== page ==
23. You need three things for a successful plot: A character with an overwhelming goal, a caustic environment to drop them in, and a life-changing event to get the show on the road.

    It sounds to me like you don't know Evelyn's motivations well enough. Why don't you try writing a bit of the back story as a short or flash piece?

    Why don't you try sticking her in something absurd like a star wars scene and seeing how she reacts--get to know her needs and desires.

    Why don't you try writing a couple scenes you know are going to be in the book and then come back to the plot?

    It's okay to pants first and plot later; it doesn't have to be one or the other.

    It may seem a waste, but it's really just a form of research--exploration and definition of your characters.

  24. I've been in that spot, and I have my pages of 'I suck so much' to prove it.

    You're a one-idea-at-a-time person. Fine. Try being a two-ideas-at-a-time for a bit, if you have any other ideas. Trying to ignore what's bothering you may get rid of it, so everything falls in place in one beautiful 'click'.

    I'm not far enough along in my own process to have outside deadlines, which you might. Have you tried backtracking? I don't work in Scrivener-- it drives me nuts, I tried once-- but I've gone back, two or three thousand words, to the last spot I didn't have trouble... and done something different. And the story's worked again.

    Another tactic? Sentence. One sentence every day. Every day, read over everything you have, then add just the one sentence that seems like it comes next. It's really low-pressure, but the repetition of what you have, of what's been established, may pound something through that you weren't seeing before.

    The last tactic is to ask questions. Grab a critique partner, one who hasn't read the story, and start talking about everything you have in detail, and ask them to ask as many questions as they can think of. I've been the questioner, and the questionee. Sometimes, all it takes is another person asking 'X is king, but not a noble? How?' or something else that seems obvious to you for everything to unravel.

    I hope this helps.

  25. Authoress, I'm so sorry this is happening to you. I have the opposite problem because my plotting is great, it's developing characters that can be my greater challenge.

    My go-to theme from which my backstories spring is almost always family. Sounds simple, but as we all know, families are far from simple. Tangle up your characters' lives in family issues and I can practically guarantee you'll find your answer to why both sides are willing to risk total annihilation.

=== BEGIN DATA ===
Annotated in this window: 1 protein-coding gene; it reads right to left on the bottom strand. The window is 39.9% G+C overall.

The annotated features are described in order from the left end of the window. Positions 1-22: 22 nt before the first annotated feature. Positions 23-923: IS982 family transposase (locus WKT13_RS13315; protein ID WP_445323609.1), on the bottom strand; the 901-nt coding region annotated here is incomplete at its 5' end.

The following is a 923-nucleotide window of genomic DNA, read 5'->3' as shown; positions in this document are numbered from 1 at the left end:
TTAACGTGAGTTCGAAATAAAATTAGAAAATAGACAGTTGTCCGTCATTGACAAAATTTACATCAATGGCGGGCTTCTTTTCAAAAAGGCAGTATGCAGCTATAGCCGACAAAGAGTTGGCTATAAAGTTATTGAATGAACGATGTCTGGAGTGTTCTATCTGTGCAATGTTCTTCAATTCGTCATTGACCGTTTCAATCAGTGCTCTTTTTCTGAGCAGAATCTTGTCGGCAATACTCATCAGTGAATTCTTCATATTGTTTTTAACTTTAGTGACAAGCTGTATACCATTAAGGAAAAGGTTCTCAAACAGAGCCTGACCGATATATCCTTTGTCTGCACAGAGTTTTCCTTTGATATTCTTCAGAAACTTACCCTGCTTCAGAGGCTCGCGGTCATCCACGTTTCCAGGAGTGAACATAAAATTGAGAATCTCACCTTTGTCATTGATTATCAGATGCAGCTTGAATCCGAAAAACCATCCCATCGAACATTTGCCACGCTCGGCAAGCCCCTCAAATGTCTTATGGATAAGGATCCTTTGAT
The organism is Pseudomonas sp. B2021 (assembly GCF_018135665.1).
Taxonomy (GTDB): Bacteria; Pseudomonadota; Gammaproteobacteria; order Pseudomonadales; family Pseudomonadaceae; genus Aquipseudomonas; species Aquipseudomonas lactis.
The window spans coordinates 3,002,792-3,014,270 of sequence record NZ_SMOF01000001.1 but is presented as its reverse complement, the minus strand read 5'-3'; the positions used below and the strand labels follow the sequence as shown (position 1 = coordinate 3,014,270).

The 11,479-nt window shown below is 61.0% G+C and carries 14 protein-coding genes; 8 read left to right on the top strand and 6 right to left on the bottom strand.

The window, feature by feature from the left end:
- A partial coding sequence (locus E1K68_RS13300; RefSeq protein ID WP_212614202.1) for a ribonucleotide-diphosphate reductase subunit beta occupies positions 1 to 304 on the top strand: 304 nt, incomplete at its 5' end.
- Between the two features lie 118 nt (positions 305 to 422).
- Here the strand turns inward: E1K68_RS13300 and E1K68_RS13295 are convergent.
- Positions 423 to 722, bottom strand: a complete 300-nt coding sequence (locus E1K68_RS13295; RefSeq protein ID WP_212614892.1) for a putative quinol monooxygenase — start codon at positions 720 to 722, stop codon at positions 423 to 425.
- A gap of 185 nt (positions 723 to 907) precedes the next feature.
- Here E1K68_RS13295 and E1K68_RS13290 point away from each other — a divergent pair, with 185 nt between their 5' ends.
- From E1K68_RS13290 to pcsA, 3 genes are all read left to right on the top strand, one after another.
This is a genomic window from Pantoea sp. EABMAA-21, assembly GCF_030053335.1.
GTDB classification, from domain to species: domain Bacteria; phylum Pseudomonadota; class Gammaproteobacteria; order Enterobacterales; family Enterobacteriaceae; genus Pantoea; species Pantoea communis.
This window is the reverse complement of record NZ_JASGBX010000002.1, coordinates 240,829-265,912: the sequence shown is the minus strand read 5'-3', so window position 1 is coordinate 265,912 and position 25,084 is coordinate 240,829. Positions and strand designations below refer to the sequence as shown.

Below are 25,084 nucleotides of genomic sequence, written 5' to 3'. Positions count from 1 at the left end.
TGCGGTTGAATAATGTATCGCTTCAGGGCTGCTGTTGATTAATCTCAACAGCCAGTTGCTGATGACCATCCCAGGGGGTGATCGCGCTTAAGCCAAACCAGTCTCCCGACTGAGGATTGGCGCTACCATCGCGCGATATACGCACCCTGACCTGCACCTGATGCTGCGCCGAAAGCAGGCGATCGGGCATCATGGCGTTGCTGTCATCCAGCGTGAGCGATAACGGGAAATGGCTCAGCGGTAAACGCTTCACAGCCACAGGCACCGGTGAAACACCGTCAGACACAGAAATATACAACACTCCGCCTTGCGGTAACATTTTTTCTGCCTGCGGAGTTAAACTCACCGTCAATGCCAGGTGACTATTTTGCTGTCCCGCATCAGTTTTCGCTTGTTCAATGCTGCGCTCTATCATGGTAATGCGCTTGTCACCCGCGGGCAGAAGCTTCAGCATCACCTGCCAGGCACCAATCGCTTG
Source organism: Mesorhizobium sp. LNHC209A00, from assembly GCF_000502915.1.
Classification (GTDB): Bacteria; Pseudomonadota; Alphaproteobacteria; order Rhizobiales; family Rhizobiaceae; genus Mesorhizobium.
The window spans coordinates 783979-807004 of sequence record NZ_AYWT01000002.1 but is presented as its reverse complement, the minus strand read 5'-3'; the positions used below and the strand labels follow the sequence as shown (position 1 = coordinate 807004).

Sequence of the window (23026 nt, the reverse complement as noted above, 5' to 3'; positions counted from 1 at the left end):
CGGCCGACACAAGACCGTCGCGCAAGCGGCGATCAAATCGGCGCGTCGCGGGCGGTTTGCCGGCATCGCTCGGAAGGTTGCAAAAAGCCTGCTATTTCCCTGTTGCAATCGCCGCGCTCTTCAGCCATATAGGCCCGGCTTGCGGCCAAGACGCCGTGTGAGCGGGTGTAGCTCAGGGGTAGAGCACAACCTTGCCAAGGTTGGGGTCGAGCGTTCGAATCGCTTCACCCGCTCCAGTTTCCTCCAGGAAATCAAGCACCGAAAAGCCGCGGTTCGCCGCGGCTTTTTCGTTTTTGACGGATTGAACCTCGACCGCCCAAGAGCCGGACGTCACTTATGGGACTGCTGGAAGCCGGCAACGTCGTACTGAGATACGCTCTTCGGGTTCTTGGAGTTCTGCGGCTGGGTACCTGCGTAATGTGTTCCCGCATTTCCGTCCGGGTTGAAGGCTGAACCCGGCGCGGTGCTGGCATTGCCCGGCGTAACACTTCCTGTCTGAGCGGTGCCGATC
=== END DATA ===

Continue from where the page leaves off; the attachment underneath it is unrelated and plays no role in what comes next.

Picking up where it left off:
Your next step is to talk it out. Kind of like you're doing here, but it would be best to get together with other writers in person or on skype. Example: A writer friend was in desperate need of plotting help, so a bunch of my fellow local writer pals gathered around her Monday night and we revved the plot engine for almost 3 hours. My out-of-town friend got just what she needed to piece together a fabulous plot. Teamwork can be an amazing tool for us solitary writers.

    Good luck!


  26. If you write it, they will come.

    Just go on and start. Write the damn thing. It has yet to reveal its magical self to you and the only way one can get to "there" from "here".. is to write.
    (Bummer...I know.)
    ~Just Jill

  27. Thank you for sharing this with us. It is encouraging to know that others go through it too! Not so encouraging when you're in the middle of The Suck, but still. Don't lose heart. I wrote half of my current WIP before I knew the plot. And then it finally came to me, after days of pushing forward without knowing anything. Yes, a lot of that writing I'll have to throw out, but some of it is good. I learned a lot about my characters, and I think that's why the plot finally presented itself.

    I also recommend having your characters write letters to each other. I'm not sure where I picked up that tip, but it always reveals something new. Like me, my characters tend to be more forthcoming in writing than in 'person.' ;) Good luck!

  28. I agree with Karen Duvall.
    Get some fresh eyes and ears on what you have so far.
    Sometimes, a person who isn't so close to the project can better see how it all needs to fit together.
    I'm sure you would have a long list of people who would like to help.
    I like plotting. I'd even look at what you have.
    Good luck.

  29. Okay, so I couldn't resist responding to this one, and you're probably going to hate my answer because it involves more of that "waiting". I, too, had a sci-fi story that wasn't working, oh like, five years ago. I dropped the quest to write it, because it just wasn't working. Then I went to a seminar last autumn and had a eureka moment that involved changing the whole point of view. Sometimes those eureka moments take a long time, and you just can't rush them. Your brain will know when the story's ready. Thanks for being honest about this all being such hard work.